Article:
The Putin-backed president of Belarus has warned that World War III could be about to begin as he reportedly prepares his troops to assist with Russia’s mass-scale invasion of Ukraine.
President Alexander Lukashenko warned that the crisis in Ukraine could spark a global conflict, writing in a statement: “Russia is being pushed towards a third world war. We should be very reserved and steer clear of it. Because nuclear war is the end of everything.”
Despite the dire warning, the increasingly rogue leader—who allowed Russia to amass its military hardware and launch an attack from his side of the border—is expected to send troops into Ukraine, according to The Washington Post, citing an unnamed Biden administration official who said, “It’s very clear Minsk is now an extension of the Kremlin.”
The threat of Belarus joining the invasion cast a shadow over Monday’s peace talks which began on the Belarus border town of Gobel shortly before 1 p.m. local time.
The talks, which were not attended by Ukraine President Volodymyr Zelensky or Russian President Vladimir Putin, were assisted by Russian-Israeli billionaire Roman Abramovich, who owns Chelsea Football Club. Abramovich attended at the request of Ukraine, according to the Jerusalem Post, which cites his close ties to the Jewish communities in Russia and Ukraine, of which Zelensky is part.
Ukraine’s first request was an immediate ceasefire, which was denied as bullets and missiles continued to rain down across the country, especially in Kharkiv, which came under heavy cluster bomb attacks Monday afternoon, according to CNN. On social media, several Western journalists posted images too gruesome to repost of an elderly woman whose devastating wounds that blew off her legs eventually proved fatal.
Belarusian Foreign Minister Vladimir Makei opened the session with a message meant to calm nerves. “Dear friends, the President of Belarus asked me to welcome you and to provide everything for your work, as agreed with President Zelensky and President Putin,” he said. “You may feel completely safe here. This is our sacred duty.”
Lukashenko had called Zelensky on Sunday and offered to guarantee his safety if he should attend the peace summit on the Ukraine border with Belarus, saying he would take “responsibility for ensuring that all planes, helicopters and missiles stationed on the Belarusian territory will remain on the ground during the Ukrainian delegation's travel, meeting and return.”
Zelensky declined the offer, choosing instead to continue fighting off Russian troops in the capital city of Kyiv where heavy fighting seemed to calm down overnight with the Russian military opening a safe corridor for Ukrainian civilians to leave the capital city after the end of a weekend-long curfew. Instead, many lined up for food and other supplies to hunker down or stay to protect their city.
Heavy fighting continued elsewhere, including the cities of Chernihiv and Kharkiv, which European and British defense ministries confirm is still under Ukrainian control despite heavy losses. Ukraine’s defense ministry confirmed Monday that dozens had been killed and hundreds injured after brutal Russian firepower.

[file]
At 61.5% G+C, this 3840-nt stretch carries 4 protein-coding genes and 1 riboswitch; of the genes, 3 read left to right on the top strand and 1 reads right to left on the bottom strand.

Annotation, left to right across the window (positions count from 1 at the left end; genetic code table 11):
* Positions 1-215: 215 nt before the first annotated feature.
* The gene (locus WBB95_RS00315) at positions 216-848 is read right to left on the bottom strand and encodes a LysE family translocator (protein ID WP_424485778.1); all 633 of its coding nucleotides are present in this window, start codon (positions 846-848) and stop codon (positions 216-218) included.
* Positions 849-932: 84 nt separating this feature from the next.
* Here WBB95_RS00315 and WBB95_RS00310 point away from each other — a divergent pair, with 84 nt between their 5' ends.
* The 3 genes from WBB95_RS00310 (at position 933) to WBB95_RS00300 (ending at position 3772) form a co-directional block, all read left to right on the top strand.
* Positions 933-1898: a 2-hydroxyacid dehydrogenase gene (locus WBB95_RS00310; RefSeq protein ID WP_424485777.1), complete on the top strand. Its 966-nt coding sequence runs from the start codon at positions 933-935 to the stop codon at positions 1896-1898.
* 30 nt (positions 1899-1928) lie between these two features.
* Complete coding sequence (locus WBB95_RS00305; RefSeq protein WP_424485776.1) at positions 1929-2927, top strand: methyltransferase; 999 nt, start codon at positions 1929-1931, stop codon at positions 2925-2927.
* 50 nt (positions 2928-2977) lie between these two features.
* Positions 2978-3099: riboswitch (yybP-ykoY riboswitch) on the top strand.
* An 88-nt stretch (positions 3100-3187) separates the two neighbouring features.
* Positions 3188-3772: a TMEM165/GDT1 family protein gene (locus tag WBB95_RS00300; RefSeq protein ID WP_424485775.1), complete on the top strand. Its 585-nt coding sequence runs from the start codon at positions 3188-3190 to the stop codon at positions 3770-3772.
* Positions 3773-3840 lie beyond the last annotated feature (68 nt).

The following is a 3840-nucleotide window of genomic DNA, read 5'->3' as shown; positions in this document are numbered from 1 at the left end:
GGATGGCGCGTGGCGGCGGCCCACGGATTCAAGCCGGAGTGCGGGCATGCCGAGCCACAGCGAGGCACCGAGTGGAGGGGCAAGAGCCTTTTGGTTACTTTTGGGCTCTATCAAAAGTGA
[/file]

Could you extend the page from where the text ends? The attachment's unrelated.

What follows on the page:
Russian forces have instead reportedly secured the Black Sea city of Berdyansk and the city of Kherson near Crimea. NATO head Jens Stoltenberg tweeted on Monday that NATO partners are “providing Ukraine with air-defense missiles and anti-tank weapons.”
In Mariupol, which has seen some of the deadliest fighting, a 6-year-old girl in unicorn pajamas died after being hit by Russian firepower. The doctor who tried to save her told an Associated Press crew, “Show this to Putin. The eyes of this child, and crying doctors.”
Ukraine’s defense ministry was also bolstered by intense interest in its “International Legion” of foreign fighters. After putting out a call over the weekend for any foreign nationals to join the fight to protect Ukraine, the ministry said it received “thousands” of messages from people who wished to help.
The Russian military has been hit with a series of setbacks, even admitting they had suffered casualties against the scrappier and smaller Ukrainian military for the first time. “The Russian occupiers have reduced the pace of the offensive, but are still trying to develop success in some areas in the offensive against Ukraine,” Ukraine’s Cabinet of Ministers posted on Twitter Monday.
In recent days, Russians have had to resort to drawing on their fuel and logistics supplies “earlier” than U.S. officials think they planned to, because of Ukrainian resistance the official said. In their own version of events, Russia claimed control over Ukraine's airspace. “Russian aviation has gained air supremacy over the entire territory of Ukraine,” Russian Ministry of Defense spokesman Igor Konashenkov said in a statement.
The senior defense official pushed back on that idea, telling reporters Monday that airspace is still contested in Ukraine. The Russians also haven’t successfully taken the cities of Kharkiv or Mariupol, the official said, adding that Ukrainians are putting up “stiff and determined resistance” in those cities.
There are not yet indications Belarus forces are in Ukraine, the senior U.S. defense official said Monday.
As the fighting rages, over 400,000 Ukrainians—mostly women and children—have left the country with many crossing into Poland. Men between the ages of 18 and 60 are prohibited from leaving the country.